While Sexton may have been the stand out player and Murray and Stockdale deserve individual adulation in the backs, it was the cohesion of the forward unit that provided Ireland with the platform for the Grand Slam.

Ireland’s forwards are very well drilled. Each knows their role and what to do in different scenarios. They have a strong scrum and lineout, a powerful driving maul, a good defence around the breakdown and perhaps most importantly, the ability to keep the ball at the tackle and apply pressure to the opposition.

It may not always be attractive but it is effective. Against Wales we saw the ability of Ireland to have forwards pre-binding on carriers to aid the momentum in to the contact area and get them over the try line. Simple stuff which brought them 2 tries.

This is not necessarily a team in their prime, with a number of young players recently introduced to the test arena quickly finding their feet on the big stage – Jacob Stockdale (21 years old), Garry Ringrose (23), Jordan Larmour(20), James Ryan (21), Andrew Porter (22), Joey Carberry (22) and Dan Leavy (23) complementing the experienced players like Sexton, Murray and O’Mahoney.

The next test will be to win a series against the big southern hemisphere teams in their own backyard.


France (above expectations)

It helps France that their expectations are low. We have previously covered the fall and fall of French test rugby, so we weren’t expecting too much from Jacque Brunel’s team in this tournament.  France’s playing base and wealth mean they should be pushing for World Cup victories, not competing with Italy to avoid the wooden spoon.

Their final tally of just 2 wins suggests another poor tournament but we have already talked about the last minute defeat to Ireland, while victory against England and a narrow defeat to Wales suggests the trajectory is upwards.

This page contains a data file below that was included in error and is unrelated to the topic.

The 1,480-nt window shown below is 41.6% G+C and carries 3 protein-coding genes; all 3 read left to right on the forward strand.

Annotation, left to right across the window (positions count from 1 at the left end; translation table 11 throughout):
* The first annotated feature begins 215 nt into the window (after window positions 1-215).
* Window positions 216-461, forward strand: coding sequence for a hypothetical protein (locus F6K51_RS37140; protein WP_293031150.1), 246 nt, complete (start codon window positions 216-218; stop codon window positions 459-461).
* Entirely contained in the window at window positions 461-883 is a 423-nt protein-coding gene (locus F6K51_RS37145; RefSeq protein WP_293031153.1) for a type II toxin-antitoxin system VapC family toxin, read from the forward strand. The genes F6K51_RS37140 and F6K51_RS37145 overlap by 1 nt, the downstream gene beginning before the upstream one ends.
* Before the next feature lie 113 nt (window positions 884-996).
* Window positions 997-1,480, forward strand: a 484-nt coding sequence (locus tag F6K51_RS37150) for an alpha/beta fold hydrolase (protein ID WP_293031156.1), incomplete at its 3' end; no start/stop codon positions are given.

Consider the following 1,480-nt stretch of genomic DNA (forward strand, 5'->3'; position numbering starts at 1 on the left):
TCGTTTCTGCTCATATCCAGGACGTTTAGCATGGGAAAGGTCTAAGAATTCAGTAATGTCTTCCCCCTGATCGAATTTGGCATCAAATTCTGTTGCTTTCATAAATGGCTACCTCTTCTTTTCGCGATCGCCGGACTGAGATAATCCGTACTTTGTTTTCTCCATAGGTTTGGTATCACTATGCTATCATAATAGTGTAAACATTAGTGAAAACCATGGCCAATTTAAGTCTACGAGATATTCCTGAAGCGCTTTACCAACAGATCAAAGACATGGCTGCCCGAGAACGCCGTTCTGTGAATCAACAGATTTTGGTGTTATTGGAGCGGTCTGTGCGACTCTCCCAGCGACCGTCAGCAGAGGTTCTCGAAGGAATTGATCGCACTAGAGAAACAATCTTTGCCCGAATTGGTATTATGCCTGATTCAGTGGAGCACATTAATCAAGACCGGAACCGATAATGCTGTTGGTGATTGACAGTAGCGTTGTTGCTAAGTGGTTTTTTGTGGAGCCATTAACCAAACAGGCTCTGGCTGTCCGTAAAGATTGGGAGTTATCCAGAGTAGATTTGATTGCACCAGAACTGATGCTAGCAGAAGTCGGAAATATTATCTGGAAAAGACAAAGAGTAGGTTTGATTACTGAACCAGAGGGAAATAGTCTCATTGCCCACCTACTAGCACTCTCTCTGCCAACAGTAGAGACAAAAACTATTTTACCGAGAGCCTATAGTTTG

Although this French team is harder to play against when compared to recent vintages, this isn’t the France of the 1980s or 1990s with carefree, running rugby played by rugby magicians. It is a pragmatic France, whose best player is arguably Mathieu Bastareaud, a tank in midfield who knows one way, run straight and hard.

Stop the likes of Bastareaud running through you and France’s attack becomes very one dimensional, as we saw against Wales.

France’s outside half woes continue as they again juggle their half back combinations, and Trinh Duc’s wayward moments against Wales may have cost them victory.


Wales (on par)

Wales thumping victory against Scotland was supposed to herald the start of a new dawn of running, high risk rugby as Warren Gatland moved Wales’ style towards that of the Scarlets. 4 games later and despite finishing second in the table, Wales seem in limbo; stuck between the Warrenball of old and the more expansive approach.

Warren Gatland would point to the Ireland game – where Wales were within winning distance in the last moments of the game, and to the England fixture – Wales were again not too far behind England in the last quarter, as evidence that Wales are close to being Grand Slam contenders.